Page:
He added that cloud providers also often worked together, since enterprise customers increasingly were looking to adopt multi-cloud deployments as part of efforts to avoid being locked into one cloud vendor.

“So there are clear opportunities for everyone,” he said, noting that Tencent aimed to offer added value with SaaS products developed for verticals, such as financial and fintech, media, retail, and healthcare.

The vendor also had a wide ecosystem backing its cloud infrastructure and services, including its WeChat platform, he added.

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Source: https://www.zdnet.com/article/tencent-cloud-pledges-sea-expansion-with-launch-of-indonesia-data-centre/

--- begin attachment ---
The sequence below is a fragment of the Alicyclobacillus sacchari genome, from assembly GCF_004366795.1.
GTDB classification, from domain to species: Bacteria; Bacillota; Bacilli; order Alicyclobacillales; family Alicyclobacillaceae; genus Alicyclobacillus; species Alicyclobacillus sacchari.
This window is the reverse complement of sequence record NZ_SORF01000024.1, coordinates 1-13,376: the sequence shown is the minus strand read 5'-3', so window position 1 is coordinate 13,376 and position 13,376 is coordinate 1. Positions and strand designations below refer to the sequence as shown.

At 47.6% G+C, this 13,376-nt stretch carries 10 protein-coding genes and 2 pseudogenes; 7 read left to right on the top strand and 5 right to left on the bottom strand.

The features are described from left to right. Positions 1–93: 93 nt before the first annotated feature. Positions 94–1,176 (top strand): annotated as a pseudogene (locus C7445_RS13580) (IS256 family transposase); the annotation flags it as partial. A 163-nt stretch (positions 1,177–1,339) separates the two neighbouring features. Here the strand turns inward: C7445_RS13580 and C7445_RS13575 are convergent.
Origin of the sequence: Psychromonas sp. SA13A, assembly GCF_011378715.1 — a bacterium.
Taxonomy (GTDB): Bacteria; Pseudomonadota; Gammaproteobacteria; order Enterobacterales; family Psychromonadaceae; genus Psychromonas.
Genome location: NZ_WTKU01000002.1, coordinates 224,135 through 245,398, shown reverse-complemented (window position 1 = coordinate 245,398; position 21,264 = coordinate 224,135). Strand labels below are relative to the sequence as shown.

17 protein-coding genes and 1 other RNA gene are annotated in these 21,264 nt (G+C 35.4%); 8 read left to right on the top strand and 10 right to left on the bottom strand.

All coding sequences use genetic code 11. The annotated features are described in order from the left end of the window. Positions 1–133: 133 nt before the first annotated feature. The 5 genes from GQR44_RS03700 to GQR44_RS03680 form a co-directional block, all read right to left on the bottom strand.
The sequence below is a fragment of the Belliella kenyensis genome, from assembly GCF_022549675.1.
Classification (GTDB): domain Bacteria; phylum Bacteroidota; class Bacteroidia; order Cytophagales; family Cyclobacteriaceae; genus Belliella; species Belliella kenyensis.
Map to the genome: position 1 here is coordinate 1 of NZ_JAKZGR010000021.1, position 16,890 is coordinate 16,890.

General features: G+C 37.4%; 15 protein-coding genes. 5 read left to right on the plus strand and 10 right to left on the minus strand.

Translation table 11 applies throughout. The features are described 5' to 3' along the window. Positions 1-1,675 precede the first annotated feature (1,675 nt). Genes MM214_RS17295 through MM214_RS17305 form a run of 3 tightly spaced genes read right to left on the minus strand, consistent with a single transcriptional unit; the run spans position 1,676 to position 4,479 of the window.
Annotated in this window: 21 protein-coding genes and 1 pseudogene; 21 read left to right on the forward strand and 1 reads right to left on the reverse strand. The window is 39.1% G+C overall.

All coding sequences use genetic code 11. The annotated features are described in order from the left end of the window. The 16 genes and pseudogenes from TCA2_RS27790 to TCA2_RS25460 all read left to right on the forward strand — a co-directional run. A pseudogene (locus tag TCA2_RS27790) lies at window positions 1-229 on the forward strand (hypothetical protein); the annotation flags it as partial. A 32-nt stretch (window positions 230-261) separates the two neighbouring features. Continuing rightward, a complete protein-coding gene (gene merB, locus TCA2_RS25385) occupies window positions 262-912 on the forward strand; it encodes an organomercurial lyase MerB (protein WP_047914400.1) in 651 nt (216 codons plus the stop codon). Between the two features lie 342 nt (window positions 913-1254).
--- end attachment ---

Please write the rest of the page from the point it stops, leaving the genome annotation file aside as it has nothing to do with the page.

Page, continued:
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Blockchain-based Odysee keeps your social media content online

Upload whatever content you want without threat of removal and makes sure it stays online. But you will never be able to remove it – ever.

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Odysee ensures your social media content will not be monitored–or removed zdnet Odysee

If you want to put whatever video content you want online and keep it there without risk of it being removed, the Odysee platform will keep your content on the blockchain permanently.

Created in July 2020, video platform Odysee has grown its user base since its launch in December 2020. The YouTube-like platform hosts video content on the LBRY network. Unlike YouTube there are no moderators, and no safety filters for younger viewers – and the content remains on the blockchain permanently.